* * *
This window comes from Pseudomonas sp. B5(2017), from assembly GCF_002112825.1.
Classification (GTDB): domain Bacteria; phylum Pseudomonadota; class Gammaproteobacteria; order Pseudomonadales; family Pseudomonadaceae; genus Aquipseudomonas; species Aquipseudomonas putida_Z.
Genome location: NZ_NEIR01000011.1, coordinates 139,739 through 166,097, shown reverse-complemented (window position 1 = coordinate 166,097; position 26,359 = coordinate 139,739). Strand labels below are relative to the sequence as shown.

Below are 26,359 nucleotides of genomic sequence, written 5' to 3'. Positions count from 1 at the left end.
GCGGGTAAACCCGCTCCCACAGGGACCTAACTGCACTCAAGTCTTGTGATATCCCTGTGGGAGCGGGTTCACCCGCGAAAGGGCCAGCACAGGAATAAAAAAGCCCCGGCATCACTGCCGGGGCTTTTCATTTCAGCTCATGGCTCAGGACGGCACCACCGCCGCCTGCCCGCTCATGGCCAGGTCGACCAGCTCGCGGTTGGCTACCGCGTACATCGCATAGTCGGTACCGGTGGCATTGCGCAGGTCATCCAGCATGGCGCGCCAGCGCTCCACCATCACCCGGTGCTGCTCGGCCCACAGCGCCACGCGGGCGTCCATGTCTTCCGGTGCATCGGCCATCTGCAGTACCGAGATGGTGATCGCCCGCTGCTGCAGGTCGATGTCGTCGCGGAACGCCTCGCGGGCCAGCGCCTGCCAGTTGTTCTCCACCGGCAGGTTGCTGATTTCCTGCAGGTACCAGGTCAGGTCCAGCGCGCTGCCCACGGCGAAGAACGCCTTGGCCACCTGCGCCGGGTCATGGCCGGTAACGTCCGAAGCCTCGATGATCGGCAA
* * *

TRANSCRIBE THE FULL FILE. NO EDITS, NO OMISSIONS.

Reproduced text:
This window comes from Pseudomonas sp. B5(2017), from assembly GCF_002112825.1.
Classification (GTDB): domain Bacteria; phylum Pseudomonadota; class Gammaproteobacteria; order Pseudomonadales; family Pseudomonadaceae; genus Aquipseudomonas; species Aquipseudomonas putida_Z.
Genome location: NZ_NEIR01000011.1, coordinates 139,739 through 166,097, shown reverse-complemented (window position 1 = coordinate 166,097; position 26,359 = coordinate 139,739). Strand labels below are relative to the sequence as shown.

Below are 26,359 nucleotides of genomic sequence, written 5' to 3'. Positions count from 1 at the left end.
GCGGGTAAACCCGCTCCCACAGGGACCTAACTGCACTCAAGTCTTGTGATATCCCTGTGGGAGCGGGTTCACCCGCGAAAGGGCCAGCACAGGAATAAAAAAGCCCCGGCATCACTGCCGGGGCTTTTCATTTCAGCTCATGGCTCAGGACGGCACCACCGCCGCCTGCCCGCTCATGGCCAGGTCGACCAGCTCGCGGTTGGCTACCGCGTACATCGCATAGTCGGTACCGGTGGCATTGCGCAGGTCATCCAGCATGGCGCGCCAGCGCTCCACCATCACCCGGTGCTGCTCGGCCCACAGCGCCACGCGGGCGTCCATGTCTTCCGGTGCATCGGCCATCTGCAGTACCGAGATGGTGATCGCCCGCTGCTGCAGGTCGATGTCGTCGCGGAACGCCTCGCGGGCCAGCGCCTGCCAGTTGTTCTCCACCGGCAGGTTGCTGATTTCCTGCAGGTACCAGGTCAGGTCCAGCGCGCTGCCCACGGCGAAGAACGCCTTGGCCACCTGCGCCGGGTCATGGCCGGTAACGTCCGAAGCCTCGATGATCGGCAA